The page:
Contrasting effects of an invasive crayfish (Procambarus clarkii) on two temperate stream communities.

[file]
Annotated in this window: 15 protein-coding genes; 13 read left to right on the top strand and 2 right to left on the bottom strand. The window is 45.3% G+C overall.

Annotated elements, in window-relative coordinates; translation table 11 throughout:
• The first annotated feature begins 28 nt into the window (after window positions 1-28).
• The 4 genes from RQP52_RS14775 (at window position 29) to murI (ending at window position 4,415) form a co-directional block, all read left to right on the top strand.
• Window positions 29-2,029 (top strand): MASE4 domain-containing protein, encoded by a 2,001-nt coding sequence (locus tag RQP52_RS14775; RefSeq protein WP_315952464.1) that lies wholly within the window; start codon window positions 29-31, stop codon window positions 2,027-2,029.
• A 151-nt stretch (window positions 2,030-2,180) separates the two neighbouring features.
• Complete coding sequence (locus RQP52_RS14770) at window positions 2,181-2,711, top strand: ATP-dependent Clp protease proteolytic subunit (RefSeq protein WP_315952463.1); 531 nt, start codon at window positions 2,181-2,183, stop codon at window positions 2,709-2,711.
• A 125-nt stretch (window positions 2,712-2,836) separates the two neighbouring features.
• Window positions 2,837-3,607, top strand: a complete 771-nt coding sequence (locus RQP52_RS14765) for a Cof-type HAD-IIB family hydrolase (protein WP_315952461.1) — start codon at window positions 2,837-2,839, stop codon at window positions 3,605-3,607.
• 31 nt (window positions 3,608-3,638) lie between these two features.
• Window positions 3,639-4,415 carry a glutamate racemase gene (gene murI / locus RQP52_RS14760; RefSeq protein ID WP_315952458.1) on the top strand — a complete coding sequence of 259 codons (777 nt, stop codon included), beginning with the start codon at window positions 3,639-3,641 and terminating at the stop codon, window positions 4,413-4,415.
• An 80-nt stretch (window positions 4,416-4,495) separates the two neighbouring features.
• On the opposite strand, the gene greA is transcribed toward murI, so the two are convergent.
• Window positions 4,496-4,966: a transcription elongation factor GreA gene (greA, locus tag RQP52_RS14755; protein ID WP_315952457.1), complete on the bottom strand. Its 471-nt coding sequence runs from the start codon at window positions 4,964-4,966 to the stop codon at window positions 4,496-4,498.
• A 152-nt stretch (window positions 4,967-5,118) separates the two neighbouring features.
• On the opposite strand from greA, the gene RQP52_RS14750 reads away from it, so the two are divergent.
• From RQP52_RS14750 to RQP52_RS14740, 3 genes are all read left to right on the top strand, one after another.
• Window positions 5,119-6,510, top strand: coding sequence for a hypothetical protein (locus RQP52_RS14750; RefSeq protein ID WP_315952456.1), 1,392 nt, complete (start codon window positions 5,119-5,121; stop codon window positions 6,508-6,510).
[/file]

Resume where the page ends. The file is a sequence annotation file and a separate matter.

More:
The effects of omnivorous exotic species on native communities are often difficult to predict because of the broad diets and behavioural flexibility of the omnivore, and the diverse abiotic and biotic characteristics of invaded systems. We investigated experimentally the effects of a gradient of density of the introduced, omnivorous red swamp crayfish Procambarus clarkii (Decapoda: Cambaridae) on two stream communities in southern California, U.S.A. The Ventura River is a clear, flowing stream with a cobble substratum, with abundant algae but low densities of large invertebrates, small herbivores and snails. The Santa Ynez River at the time of the study consisted of a series of drying pools underlain by sand, with abundant charophytes, large predatory invertebrates and herbivores, including snails. In the Ventura River, periphyton biomass and inorganic sediment decreased with increasing crayfish abundance, but in the Santa Ynez River, periphyton and sediment were unrelated to crayfish densities. In the Ventura River, the biomass and density of all benthic invertebrates combined, chironomids, micropredators, the meiofauna (chydorid cladocerans, copepods and ostracods), and specific predatory and herbivorous taxa, as well as taxon richness, were negatively related to crayfish density. In the Santa Ynez River, the biomass and average body size of benthic invertebrates, predatory invertebrates, herbivores and chironomids, but not total invertebrate density or taxon richness, were negatively related to crayfish density. Fewer large predatory invertebrates and snails (Physella gyrina) in both streams, and baetid mayflies in the Ventura River, were visible at night in channels where crayfish were abundant. Snails responded to crayfish by moving above the water line in the Santa Ynez River, but not in the Ventura River. We suggest that the same omnivore had different effects on these neighbouring streams because of crayfish predation on large invertebrates in the Santa Ynez River and the scarcity of such prey in the Ventura River, leading to increased crayfish grazing on periphyton, and reductions in periphyton-associated invertebrates, in the Ventura River.